Gabriel García Márquez once wrote, “Everyone has three lives: a private life, a public life, and a secret life.” It’s the latter of these we see on full display in British author Sarah Moss’ slender yet weighty Summerwater.
One rainy, gloomy summer day in a Scottish holiday park, a dozen or so people are cooped up—or occasionally not—in their cabins, alone with each other, alone with their thoughts. Every other chapter extracts a stream-of-consciousness core sample from the rich vein of a character’s internal monologue.
Becky, a rather petulant teen, is not having a good time because the cabin’s size requires her to share a room with her slightly older brother, Alex, an arrangement neither of them finds satisfactory. David, a retired doctor, reminisces about days gone by, when the other cabin owners were more like a community and less absentee landlords. He also ruminates about whether he should have sold the place back when the park, not unlike himself, still had the prospect of better days ahead. Meanwhile, a young wife named Milly fantasizes about Don Draper, alternately castigating and absolving herself for not being more present with her husband. There are more such moments, of course, but these are illustrative of Moss’ main thesis: It’s not much of a happy holiday for any of the participants.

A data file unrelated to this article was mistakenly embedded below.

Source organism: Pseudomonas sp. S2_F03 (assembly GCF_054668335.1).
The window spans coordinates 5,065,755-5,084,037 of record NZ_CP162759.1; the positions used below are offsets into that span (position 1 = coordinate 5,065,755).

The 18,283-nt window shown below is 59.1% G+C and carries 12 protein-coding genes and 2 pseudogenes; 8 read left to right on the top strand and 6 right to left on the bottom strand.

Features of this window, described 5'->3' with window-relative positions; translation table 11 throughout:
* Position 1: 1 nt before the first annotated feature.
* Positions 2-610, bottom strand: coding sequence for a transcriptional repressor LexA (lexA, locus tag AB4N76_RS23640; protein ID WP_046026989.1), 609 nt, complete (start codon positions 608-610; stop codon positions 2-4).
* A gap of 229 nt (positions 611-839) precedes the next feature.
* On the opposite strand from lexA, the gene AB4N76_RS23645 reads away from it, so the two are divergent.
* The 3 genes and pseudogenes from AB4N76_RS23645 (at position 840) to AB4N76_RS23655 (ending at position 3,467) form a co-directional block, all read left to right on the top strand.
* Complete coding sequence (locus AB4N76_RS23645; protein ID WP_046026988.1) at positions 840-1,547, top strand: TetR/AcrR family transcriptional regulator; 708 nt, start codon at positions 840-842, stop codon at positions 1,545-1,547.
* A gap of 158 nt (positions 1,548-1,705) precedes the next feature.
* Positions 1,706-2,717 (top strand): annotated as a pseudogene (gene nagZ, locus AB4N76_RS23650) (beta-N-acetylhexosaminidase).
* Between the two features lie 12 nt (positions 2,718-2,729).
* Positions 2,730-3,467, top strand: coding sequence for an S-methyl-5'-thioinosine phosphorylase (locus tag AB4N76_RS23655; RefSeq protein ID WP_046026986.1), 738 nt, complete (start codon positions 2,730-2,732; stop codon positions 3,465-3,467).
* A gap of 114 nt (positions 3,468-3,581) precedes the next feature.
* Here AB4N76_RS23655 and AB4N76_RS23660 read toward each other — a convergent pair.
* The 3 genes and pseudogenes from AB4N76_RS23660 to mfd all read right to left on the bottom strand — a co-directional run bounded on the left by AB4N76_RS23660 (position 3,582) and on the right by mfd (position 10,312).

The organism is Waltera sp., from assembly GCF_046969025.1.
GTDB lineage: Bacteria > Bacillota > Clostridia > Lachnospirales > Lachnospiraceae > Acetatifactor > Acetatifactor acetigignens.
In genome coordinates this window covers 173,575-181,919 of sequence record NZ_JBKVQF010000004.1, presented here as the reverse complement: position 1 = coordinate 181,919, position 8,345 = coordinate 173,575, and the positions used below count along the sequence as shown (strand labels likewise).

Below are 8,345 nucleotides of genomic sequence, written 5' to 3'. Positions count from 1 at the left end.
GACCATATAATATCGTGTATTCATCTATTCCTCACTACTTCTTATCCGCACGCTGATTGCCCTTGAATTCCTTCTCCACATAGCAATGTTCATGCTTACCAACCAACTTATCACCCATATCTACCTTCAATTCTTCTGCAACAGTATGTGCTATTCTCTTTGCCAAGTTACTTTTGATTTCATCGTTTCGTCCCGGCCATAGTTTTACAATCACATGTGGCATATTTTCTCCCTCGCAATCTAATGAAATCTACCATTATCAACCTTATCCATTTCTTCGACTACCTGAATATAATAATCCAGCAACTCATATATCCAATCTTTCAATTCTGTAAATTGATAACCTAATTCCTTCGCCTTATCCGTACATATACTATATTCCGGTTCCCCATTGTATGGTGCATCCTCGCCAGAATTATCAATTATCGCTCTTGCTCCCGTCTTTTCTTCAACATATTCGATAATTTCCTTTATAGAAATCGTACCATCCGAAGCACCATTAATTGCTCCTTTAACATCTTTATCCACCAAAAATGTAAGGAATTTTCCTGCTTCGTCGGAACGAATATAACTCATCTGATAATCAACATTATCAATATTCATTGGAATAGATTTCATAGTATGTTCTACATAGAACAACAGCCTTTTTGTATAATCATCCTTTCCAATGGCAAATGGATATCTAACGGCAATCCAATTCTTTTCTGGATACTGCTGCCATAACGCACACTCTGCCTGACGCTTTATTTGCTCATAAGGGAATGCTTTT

Perhaps the one thing upon which they can all agree is that the Ukrainian—or perhaps Romanian or Bulgarian—family in one of the neighboring cabins parties way too loudly, and there’s nothing like a gloomy, rain-drenched day to offer the opportunity to obsess. As we all learned from watching the movie Deliverance, nothing sets up a potential catastrophe better than the combination of outsiders and wilderness, and on this point Moss does not disappoint. Like Hemingway’s description of bankruptcy, it happens “gradually, and then suddenly.”